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Studies in Lyric Poetry

ENGL 069.001
instructor(s):
TR 3-4:30pm

Course Online: Synchronous Format

fulfills requirements:

In this sophomore-level course, students will learn to close-read important examples of an immense and varied English-language genre, Lyric Poetry. For our purposes, Lyric Poetry will be defined as short poems, sometimes set to music, that express the thoughts or emotions of a first-person speaker. Students will learn what close-reading is and why it’s an important critical-thinking tool, then will close-read lyric poems from the seventeenth century to the present. Students will be required not only to read and interpret, but also to memorize, recite, and write lyric poetry in specific forms. 

           Prerequisites: Students in any discipline are welcome, There are no required course prerequisites. The course is designed for newly declared English majors and undergraduates thinking of majoring or minoring in English.

           Course Goals: Lyric poems are among the best-known and most-familiar poems in English. Studying them is a way to get to know canonical writing and to participate in literary history. Studying lyric poetry also allows students to appreciate how formal innovations can occur in a standardized literary form over time; this process is only visible when you have learned to recognize the received organizing structures that are being revised. Knowledge of the traditional forms and purposes of specific poetic forms equips students to enter larger conversations about why poetry matters, whom it is for, and how it lives in time, including our own time. For creative writers, understanding poetic forms can help you to refine your own work .

          Course Emphases: The lyrical form called “sonnet” was a dominant English-language poetic form for generations. “Sonnet” is a phenomenon with its own literary history. Tracing that history allows us to understand, in miniature, many of the functions of lyric poetry in time. Accordingly, sonnets will take up most of our attention in this course. Students will learn to recognize and work within three of the major sonnet structures in English (Petrarchan, Shakespearean, Spenserian).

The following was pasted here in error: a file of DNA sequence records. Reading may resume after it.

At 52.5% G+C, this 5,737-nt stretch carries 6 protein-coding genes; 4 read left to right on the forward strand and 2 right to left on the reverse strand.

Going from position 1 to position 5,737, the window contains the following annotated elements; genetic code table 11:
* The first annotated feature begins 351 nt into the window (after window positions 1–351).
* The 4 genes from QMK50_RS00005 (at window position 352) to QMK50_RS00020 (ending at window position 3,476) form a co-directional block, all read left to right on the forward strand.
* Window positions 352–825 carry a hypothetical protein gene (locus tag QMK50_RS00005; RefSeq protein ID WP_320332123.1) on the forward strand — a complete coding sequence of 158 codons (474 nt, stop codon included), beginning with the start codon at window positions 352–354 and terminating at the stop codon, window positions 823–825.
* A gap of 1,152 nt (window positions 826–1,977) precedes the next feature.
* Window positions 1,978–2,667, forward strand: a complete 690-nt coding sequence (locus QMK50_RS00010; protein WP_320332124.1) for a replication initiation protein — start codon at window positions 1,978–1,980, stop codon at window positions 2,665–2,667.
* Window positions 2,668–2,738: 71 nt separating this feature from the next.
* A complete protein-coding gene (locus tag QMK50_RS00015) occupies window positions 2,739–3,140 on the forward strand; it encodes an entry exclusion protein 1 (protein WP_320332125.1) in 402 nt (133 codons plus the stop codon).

There are also other forms of lyric poetry that have, at particular historical moments, been preferred by writers and readers. So after studying sonnets in the three basic forms, we will consider why sonnet-writing and -reading falls in and out of favor, depending on the purposes and functions of poetry at specific moments in history, and what alternative varieties of lyric poetry writers and readers have turned to when sonnets were out of fashion. What are sonnets able to do, and what are they not able to do, and for whom? What are other forms of lyric poetry able to do?  we’ll sample a selection of alternative lyric forms, asking what else these forms offer.  Obviously, we’ll only scratch the surface of a huge set of possible lyric forms and texts. 

        Course structure and Requirements: This on-line, synchronous course will be divided into two main units of study, “Sonnets” and “Not Sonnets.”  Over the course of the semester, each student will be required to 1) post to the Discussion tab on Canvas a Poem Study of an assigned poem by midnight before each class meeting.  A Poem Study has three parts: a complete paraphrase of what the poem is saying line-by-line, an annotated list of words that the student has looked up in the OED in order to construct the paraphrase, and at least one close examination of a problematic line or phrase. We'll study these Discussion posts as we close-read the poems together in class. 2) memorize 2 lyric poems and perform them in class on assigned dates; 3) work in a committee to close-read an assigned lyric poem and present the close-reading in an organized way in class; and 4) as a final project, either

-- memorize, recite, and close-read, in a 5-6 page essay (professionally formatted), a lyric poem selected from a list provided by the instructor; or

--  prepare an annotated bibliography of at least 10 secondary works focused on a poem we have read together in class, accompanied by your own 1- to 3-page reading of the poem in light of the secondary writing; or 

--   compose and read aloud an original sonnet in any one of the three dominant forms.  

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